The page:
Thomas Gainsborough, British, 1727 - 1788, Master John Heathcote, c. 1771/1772, oil on canvas, Given in memory of Governor Alvan T. Fuller by The Fuller Foundation, Inc., 1961.2.1

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A group of three adults and four children are gathered on and around a couch in an interior space that opens out to a distant hilly landscape in this horizontal portrait painting. All seven people are light-skinned and are clustered across the middle of the composition. To our left, an older man wearing a white powdered wig, white cravat, and black jacket sits facing us as he holds a squirming baby on his lap. The man’s slightly tanned face is turned to gaze to our right with pale blue eyes under thick brown eyebrows. Jowls line his jaw around pursed lips. The child in his lap twists to look up at him. She holds up her pudgy arms, grasping a gold-colored rattle with bells in her left hand. She has honey blond hair, creamy skin, and rose red lips, and she wears a long white gown with a petal pink sash around the waist. Behind this pair a younger man stands with his body angled to our right in profile as he turns his face to look back at us with a steady gaze framed by brown eyebrows. He also wears a white cravat and black jacket, but his wig is dove grey. His forearms rest on a low, olive green stone column in front of him, his hands crossed at the wrist as he holds papers in his right hand. To our right and at the center of the group, a young girl stands facing us with her arms crossed at her waist. A lacey, ivory cap frames tawny brown bangs that sweep across her forehead. Her petite nose, brown eyes, and rose red lips are set within her round face. She wears an ivory white gown belted with a sash that shimmers from pink to copper as it cascades down her right side, to our left. On her other side, the final trio includes a woman, presumably the mother, sitting with her arms entwined around two more small children. They sit on a cranberry red, brocaded sofa. Her sapphire blue gown has a voluminous skirt and is trimmed with gold stitching along its square neckline. The fabric gleams softly, suggesting silk. Her dark brown hair is piled high on her head, topped by a sheer ivory veil. Her body is angled toward us, but her head is turned in profile to our left, bowing to almost brush noses with the young child standing alongside her. Shoulder-length brown hair falls to the child’s shoulders as the head is tipped back to gaze at the woman with a wide smile. One arm reaches up and embraces the woman’s neck and the other rests on her knee. The child’s garment is a butter yellow gown with a cream sash around the waist. The fourth and final child lies belly down across the red and copper bolster cushion of the couch so her elbows are propped on her mother’s lap. The child turns her head back to look at us with dark eyes and slight smile on her pale pink lips. Her blond hair falls down the back of her white gown, which is belted with a gold sash. The scene is framed by cranberry red drapery edged in gold hanging from the upper left. A child’s doll and hat with a rounded crown, a narrow brim, and an indigo blue feather rests in folds of the curtain on the floral-patterned carpet. In the landscape seen through an opening behind the family, hills fade from sage green to slate blue, and they become more faint as they recede to the horizon, which comes about three-quarters of the way up this composition. The opening is framed with a flowering vine climbing the wall behind the woman.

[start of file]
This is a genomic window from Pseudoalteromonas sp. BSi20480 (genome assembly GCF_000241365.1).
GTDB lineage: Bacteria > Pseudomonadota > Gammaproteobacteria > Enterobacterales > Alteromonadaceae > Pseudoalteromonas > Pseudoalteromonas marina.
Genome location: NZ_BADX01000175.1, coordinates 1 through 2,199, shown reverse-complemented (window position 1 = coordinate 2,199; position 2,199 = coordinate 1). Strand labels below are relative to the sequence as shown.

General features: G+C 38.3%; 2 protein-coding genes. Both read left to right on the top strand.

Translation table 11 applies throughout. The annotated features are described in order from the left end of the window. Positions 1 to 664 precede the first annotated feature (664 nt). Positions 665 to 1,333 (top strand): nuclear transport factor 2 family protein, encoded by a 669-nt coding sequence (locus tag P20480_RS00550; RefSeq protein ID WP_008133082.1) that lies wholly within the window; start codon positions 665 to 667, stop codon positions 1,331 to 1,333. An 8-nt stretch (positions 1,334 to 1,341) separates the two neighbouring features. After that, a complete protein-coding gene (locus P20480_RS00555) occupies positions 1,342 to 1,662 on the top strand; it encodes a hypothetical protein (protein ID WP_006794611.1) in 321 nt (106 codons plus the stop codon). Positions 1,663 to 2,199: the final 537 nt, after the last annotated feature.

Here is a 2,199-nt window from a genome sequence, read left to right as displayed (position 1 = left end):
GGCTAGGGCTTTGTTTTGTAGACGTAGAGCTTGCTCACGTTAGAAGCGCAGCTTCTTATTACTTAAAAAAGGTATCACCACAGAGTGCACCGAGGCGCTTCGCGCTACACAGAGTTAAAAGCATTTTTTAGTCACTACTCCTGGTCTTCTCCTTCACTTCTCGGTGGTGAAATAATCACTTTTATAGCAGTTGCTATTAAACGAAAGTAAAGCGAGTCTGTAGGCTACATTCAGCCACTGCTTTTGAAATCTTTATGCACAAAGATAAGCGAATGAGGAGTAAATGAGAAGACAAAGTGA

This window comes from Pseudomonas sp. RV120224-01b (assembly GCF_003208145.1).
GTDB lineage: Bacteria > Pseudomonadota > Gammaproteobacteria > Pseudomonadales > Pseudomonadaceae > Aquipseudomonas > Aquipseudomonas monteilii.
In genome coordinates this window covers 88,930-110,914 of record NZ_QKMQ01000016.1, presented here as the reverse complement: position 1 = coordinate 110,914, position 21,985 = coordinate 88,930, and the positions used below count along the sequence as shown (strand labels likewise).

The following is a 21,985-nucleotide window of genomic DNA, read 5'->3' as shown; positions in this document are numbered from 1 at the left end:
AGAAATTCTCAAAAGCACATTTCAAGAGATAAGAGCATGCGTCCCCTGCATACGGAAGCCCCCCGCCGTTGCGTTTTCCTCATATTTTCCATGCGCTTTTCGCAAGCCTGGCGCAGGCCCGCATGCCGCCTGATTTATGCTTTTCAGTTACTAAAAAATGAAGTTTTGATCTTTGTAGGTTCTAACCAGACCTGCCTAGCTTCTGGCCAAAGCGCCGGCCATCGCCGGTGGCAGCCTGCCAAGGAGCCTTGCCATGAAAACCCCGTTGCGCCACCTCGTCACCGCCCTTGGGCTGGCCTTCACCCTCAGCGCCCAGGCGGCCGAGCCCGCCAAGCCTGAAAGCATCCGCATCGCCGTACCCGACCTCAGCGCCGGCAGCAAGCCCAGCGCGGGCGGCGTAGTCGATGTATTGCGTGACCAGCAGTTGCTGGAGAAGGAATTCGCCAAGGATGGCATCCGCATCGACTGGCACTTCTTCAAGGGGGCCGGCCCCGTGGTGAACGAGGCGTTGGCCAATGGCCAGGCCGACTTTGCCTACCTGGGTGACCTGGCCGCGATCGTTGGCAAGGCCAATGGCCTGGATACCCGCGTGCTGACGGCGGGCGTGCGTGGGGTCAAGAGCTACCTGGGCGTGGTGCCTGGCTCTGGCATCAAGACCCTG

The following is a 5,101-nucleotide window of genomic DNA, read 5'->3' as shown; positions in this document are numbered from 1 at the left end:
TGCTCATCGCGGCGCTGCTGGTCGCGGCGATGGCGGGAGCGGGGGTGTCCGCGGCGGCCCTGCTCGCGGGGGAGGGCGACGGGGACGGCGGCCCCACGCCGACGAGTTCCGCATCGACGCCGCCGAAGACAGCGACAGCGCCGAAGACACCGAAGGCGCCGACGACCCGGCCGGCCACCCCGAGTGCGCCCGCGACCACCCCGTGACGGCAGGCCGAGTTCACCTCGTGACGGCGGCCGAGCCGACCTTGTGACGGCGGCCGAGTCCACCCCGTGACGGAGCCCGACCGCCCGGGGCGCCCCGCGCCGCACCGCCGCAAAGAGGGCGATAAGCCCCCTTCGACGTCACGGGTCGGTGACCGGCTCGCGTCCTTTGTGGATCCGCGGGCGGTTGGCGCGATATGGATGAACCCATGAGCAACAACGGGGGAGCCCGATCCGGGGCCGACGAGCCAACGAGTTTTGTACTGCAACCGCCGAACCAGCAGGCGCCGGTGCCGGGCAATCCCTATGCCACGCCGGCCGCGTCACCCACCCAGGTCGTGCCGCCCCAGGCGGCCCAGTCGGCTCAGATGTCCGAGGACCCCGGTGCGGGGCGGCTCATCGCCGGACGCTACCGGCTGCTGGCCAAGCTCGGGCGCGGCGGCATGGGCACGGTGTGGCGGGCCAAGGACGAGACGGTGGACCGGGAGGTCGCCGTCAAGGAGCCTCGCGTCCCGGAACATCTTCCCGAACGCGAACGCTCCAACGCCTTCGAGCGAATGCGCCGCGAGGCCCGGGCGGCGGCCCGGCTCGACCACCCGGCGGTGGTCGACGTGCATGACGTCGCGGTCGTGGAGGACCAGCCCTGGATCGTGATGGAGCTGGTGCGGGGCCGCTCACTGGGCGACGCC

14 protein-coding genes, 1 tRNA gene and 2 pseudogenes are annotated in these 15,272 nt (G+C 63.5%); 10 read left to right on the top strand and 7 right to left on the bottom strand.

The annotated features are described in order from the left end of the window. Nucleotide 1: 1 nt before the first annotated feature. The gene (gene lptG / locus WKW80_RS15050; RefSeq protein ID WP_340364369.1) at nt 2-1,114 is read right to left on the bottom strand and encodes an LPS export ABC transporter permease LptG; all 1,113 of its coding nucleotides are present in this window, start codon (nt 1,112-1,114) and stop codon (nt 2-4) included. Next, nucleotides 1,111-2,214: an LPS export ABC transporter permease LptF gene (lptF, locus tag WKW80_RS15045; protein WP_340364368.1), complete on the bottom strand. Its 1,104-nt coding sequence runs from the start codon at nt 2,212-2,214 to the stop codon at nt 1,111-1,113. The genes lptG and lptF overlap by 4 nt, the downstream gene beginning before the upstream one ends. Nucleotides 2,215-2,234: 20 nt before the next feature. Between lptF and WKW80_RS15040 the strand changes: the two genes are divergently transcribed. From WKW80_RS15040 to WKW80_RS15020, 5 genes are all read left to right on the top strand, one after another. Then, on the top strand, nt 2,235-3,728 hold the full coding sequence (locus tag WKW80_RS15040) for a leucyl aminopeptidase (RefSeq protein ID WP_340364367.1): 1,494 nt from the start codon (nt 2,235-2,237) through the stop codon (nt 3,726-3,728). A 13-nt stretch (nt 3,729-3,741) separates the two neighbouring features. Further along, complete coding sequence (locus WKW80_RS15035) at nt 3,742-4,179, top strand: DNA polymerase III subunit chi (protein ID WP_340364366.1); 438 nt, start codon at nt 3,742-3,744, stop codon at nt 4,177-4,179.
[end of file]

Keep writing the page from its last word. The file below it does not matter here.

Having moved separately from colonial Boston to London, the recently reunited Copleys posed for this large group likeness, the artist’s first portrait to include more than two sitters. The thirty-seven-year-old painter holds sketches and looks out as though to introduce his family.

Flanked by three daughters, Copley’s wife, Susanna, hugs their son. (In eighteenth-century custom, toddlers wore long dresses regardless of their sex.) The generations are completed by Copley’s elderly father-in-law, Richard Clarke, a Tory merchant whose investments had been thrown overboard at the Boston Tea Party. The setting is fanciful; no carpeted room ever merged so ambiguously into a forest. The expensive furnishings, though, imply sophistication, while the idyllic landscape suggests simplicity.